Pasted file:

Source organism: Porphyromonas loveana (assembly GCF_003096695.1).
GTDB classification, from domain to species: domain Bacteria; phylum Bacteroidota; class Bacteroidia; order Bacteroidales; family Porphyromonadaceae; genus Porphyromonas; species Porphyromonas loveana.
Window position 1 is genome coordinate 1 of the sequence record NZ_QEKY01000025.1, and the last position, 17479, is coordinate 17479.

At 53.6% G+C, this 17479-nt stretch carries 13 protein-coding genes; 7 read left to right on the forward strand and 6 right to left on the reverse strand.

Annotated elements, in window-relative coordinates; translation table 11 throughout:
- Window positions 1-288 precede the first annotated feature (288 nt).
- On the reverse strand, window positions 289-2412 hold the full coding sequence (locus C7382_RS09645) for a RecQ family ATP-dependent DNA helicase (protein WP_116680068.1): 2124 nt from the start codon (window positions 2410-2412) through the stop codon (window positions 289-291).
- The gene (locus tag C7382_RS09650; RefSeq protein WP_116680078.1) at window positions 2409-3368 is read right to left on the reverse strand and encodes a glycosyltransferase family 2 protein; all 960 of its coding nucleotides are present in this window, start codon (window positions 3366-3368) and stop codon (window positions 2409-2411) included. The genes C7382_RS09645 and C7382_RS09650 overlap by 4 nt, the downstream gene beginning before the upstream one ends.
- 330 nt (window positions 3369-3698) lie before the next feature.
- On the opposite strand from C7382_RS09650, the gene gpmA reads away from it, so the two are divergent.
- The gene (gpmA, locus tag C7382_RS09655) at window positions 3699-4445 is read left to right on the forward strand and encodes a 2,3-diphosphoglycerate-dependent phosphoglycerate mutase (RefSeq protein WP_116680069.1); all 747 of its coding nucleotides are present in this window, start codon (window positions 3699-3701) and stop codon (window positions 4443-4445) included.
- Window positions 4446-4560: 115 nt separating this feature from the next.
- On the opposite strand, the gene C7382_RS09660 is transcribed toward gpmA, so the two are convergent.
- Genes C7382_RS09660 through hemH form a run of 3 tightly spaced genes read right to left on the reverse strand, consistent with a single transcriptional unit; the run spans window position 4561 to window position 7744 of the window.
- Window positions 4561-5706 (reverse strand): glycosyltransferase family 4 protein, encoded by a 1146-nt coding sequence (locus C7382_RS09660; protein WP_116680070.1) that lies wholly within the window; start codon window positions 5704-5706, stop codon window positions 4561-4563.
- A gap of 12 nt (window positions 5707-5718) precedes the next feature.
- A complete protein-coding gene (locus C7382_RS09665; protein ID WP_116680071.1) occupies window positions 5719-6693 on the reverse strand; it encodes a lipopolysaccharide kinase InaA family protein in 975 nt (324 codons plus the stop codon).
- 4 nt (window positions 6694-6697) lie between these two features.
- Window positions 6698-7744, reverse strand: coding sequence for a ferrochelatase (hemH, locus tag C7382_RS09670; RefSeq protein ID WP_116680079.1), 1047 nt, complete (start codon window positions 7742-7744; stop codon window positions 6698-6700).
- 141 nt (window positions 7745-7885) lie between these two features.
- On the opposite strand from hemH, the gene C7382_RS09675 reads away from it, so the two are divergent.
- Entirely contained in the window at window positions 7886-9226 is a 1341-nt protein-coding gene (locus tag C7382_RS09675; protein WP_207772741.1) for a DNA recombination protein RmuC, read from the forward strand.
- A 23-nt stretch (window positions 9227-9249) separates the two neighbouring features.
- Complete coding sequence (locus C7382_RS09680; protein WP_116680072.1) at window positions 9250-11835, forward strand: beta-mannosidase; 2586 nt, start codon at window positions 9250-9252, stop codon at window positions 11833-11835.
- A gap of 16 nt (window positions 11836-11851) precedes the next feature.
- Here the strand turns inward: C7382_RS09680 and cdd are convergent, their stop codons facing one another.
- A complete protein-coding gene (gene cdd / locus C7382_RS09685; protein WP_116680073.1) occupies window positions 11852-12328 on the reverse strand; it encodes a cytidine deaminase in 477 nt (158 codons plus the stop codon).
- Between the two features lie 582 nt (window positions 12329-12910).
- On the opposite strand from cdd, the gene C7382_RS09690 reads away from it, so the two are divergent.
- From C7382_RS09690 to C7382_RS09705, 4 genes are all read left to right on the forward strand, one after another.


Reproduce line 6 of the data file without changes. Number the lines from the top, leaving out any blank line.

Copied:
- Window positions 1-288 precede the first annotated feature (288 nt).